What’s So Great About “Mad Men”

Here at The Flip Side we’ve grown keen on discussing the difference between books and movies. (See Game of Thrones vs. Song of Ice and Fire, and Jurassic Park.) There’s one great difference that ties nicely into “Mad Men,” which is neither book nor movie.

In books, a writer can tell us just enough about what a character looks like to form a picture in our heads. That picture is unique for each of us, though we’re given the same few distinctions. In “Jurassic Park,” the novel, for instance, Dr. Grant has a beard and dresses for working outside. You now have the picture in your head the author wants there. In the film, Dr. Grant looks exactly like the actor Sam Neill.

293.hamm.madmen.060308Is one of those options better or worse? Whatever. The written version of a character is much more interesting, as a concept, because of the mind’s-eye factor, that uniqueness we each bring to how we interpret the same descriptions with lots of holes for us to mentally fill.

Except on “Mad Men.” This does not apply to “Mad Men,” finally back on AMC for it’s sixth season. Jon Hamm plays dark-sided New York City adman Don Draper. It’s the 1950s and 60s, and Draper’s job makes him a shark. He dresses in great suits, his black hair’s slicked and parted. His eyes are angry but smart, deep. He has broad shoulders, and his deep voice… blah blah blah….

Producers of “There Will Be Blood” said that movie would not have been made if Daniel Day Lewis turned the lead part down. It wouldn’t work with anyone else.

Here’s how this ties back to books. That’s the only other example I can think of where an actor has been so perfect for a role that he makes that character more interesting than if the character had been written in a book by some great novelist. Michael Chiklis on “The Shield” and Bryan Cranston on “Breaking Bad” are amazing and those shows wouldn’t be as good without them, but those shows could still exist with different actors.

(And the crazier characters almost work against actors in this discussion, because it’s more about What They Do than Who They Are. Cranston and Chiklis are always getting into murderous, insane situations with cops and gangsters. Draper’s just living the suave life of a big-drinking adman.)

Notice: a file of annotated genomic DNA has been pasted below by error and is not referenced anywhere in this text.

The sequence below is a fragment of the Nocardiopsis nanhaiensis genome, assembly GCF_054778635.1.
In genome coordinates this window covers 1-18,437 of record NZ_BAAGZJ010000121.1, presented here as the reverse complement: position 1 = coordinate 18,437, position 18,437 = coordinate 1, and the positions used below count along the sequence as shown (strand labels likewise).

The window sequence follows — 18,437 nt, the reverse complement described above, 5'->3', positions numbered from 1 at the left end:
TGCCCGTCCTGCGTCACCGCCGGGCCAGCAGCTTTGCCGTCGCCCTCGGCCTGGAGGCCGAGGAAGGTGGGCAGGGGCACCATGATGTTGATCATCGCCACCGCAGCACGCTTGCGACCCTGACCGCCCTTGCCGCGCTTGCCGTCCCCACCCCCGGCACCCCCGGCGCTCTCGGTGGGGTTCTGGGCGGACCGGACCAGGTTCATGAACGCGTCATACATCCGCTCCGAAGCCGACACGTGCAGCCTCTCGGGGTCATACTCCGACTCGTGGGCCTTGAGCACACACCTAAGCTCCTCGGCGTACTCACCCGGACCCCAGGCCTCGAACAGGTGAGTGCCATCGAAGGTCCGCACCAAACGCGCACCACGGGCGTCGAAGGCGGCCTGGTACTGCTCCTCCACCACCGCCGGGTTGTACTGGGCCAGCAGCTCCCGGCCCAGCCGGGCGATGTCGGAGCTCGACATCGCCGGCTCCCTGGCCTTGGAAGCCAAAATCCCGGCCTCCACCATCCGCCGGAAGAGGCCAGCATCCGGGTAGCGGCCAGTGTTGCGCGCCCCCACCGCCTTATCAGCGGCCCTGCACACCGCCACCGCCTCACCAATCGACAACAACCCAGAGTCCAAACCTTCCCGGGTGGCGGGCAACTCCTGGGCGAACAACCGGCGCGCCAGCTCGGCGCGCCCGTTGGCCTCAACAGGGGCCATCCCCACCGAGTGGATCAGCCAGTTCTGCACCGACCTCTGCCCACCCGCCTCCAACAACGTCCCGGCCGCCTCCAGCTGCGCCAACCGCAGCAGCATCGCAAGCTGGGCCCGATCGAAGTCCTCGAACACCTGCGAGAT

The season six premier on Sunday had Draper getting so drunk he pukes at a funeral, into the golden umbrella can. As colleagues are carrying him to his apartment, Draper grills the doorman about needing CPR in an earlier scene, asking repeatedly and loudly “What’d you see when you died!?”

Draper ditched his pathetic old life years ago to create a new one, where he rules the advertising game by using his understanding of humanity to sell stuff. Wanna have your mind blown by a made-up sales pitch?:

Except that was years ago, in the 1950s, when Draper was at the peak of his powers. Now he’s in the 60s, and while he’s still the same intimidating brooder, he’s lost his brilliance because everything’s changed around him. His pretty young wife is becoming a success, and his staff is smoking “reefer” at their desks. He sees what’s happening around him and he doesn’t quite get it, and he doesn’t quite fit, and this is making him think about death.

Matthew Weiner is the writer and creator of “Mad Men,” but I like to believe it exists because of Jon Hamm. If not for him, no one would care. And this show is so good it’s worth caring about.

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